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Retreating Ice Sheets Spurred Massive Methane Expulsions from Arctic Sea Floor

Posted by feww on June 2, 2017

Ice sheets provided perfect conditions for subglacial gas hydrate formation, but…

A new study published in Science shows that hundreds of massive, kilometer-wide craters, were formed on the Arctic ocean floor following substantial methane blowouts about 12,000 years ago.

Abstract

Widespread methane release from thawing Arctic gas hydrates is a major concern, yet the processes, sources, and fluxes involved remain unconstrained. We present geophysical data documenting a cluster of kilometer-wide craters and mounds from the Barents Sea floor associated with large-scale methane expulsion. Combined with ice sheet/gas hydrate modeling, our results indicate that during glaciation, natural gas migrated from underlying hydrocarbon reservoirs and was sequestered extensively as subglacial gas hydrates. Upon ice sheet retreat, methane from this hydrate reservoir concentrated in massive mounds before being abruptly released to form craters. We propose that these processes were likely widespread across past glaciated petroleum provinces and that they also provide an analog for the potential future destabilization of subglacial gas hydrate reservoirs beneath contemporary ice sheets.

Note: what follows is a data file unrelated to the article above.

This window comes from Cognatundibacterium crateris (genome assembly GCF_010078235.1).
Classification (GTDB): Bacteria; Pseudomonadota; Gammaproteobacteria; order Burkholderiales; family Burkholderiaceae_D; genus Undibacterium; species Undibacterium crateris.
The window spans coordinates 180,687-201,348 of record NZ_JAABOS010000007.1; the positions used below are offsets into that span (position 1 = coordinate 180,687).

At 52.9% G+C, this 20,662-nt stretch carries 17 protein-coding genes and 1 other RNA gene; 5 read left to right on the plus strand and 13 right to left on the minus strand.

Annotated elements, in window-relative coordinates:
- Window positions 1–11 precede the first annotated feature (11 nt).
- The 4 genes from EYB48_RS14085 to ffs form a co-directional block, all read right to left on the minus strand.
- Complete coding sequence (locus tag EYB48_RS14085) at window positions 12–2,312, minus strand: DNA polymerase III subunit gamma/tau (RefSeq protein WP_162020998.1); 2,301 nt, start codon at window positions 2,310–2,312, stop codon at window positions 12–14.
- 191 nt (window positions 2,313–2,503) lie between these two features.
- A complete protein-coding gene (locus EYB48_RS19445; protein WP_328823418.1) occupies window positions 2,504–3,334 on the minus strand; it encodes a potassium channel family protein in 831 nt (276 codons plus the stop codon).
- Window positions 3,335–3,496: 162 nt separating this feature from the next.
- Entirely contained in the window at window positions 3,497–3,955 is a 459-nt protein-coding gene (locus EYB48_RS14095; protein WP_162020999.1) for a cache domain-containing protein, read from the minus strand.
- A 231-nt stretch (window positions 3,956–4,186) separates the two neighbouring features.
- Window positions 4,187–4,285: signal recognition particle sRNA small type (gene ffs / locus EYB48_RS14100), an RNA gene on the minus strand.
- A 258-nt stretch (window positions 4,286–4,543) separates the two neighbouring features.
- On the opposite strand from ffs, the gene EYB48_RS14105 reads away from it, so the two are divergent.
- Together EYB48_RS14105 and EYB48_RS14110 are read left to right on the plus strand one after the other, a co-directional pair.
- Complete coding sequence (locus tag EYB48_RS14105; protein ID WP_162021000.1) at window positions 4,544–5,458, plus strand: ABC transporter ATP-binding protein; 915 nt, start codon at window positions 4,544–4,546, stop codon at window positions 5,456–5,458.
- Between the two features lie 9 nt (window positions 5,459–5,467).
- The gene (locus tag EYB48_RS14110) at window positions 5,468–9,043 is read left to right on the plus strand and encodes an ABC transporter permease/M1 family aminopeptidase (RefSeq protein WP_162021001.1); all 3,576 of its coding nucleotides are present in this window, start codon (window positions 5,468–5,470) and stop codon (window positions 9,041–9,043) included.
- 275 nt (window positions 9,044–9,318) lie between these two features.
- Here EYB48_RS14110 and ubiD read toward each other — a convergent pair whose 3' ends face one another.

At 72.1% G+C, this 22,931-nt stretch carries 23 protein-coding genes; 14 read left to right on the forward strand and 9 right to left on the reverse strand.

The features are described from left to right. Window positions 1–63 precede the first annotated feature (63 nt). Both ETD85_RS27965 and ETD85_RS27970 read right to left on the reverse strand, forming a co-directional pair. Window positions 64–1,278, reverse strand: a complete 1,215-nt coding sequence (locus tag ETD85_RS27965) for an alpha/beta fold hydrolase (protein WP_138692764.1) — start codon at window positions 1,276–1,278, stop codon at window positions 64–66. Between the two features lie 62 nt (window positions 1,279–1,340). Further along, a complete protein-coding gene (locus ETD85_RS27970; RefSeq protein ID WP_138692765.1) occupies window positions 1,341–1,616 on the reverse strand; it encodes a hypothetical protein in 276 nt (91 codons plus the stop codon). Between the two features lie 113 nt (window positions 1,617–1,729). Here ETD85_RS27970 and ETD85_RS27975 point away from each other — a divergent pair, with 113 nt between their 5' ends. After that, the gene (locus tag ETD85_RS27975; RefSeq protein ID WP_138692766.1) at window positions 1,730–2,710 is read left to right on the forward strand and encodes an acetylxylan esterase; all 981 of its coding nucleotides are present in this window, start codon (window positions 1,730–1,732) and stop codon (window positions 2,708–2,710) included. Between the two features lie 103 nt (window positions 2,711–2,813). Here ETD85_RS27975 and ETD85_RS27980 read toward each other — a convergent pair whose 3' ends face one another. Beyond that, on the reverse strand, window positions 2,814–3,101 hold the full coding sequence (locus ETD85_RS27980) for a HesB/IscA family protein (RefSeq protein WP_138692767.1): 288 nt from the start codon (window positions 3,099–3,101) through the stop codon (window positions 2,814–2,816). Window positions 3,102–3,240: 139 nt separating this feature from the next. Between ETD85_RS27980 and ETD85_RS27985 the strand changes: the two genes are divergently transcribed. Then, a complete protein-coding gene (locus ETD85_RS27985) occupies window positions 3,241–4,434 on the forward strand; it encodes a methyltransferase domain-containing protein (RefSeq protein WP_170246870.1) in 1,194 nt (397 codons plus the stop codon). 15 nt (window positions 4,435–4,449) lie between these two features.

The giant craters were formed about 12,000 years ago, but are still seeping large quantities of methane and other gases. Illustration: Andreia Plaza Faverola. Source: CAGE

The craters were formed about 12,000 years ago; however, methane is still leaking profusely from them.

“The crater area was covered by a thick ice sheet during the last ice age, much as West Antarctica is today. As climate warmed, and the ice sheet collapsed, enormous amounts of methane were abruptly released. This created massive craters that are still actively seeping methane” says Karin Andreassen, the study lead author and professor at CAGE Center for Arctic Gas Hydrate, Environment and Climate at UiT The Arctic University of Norway.

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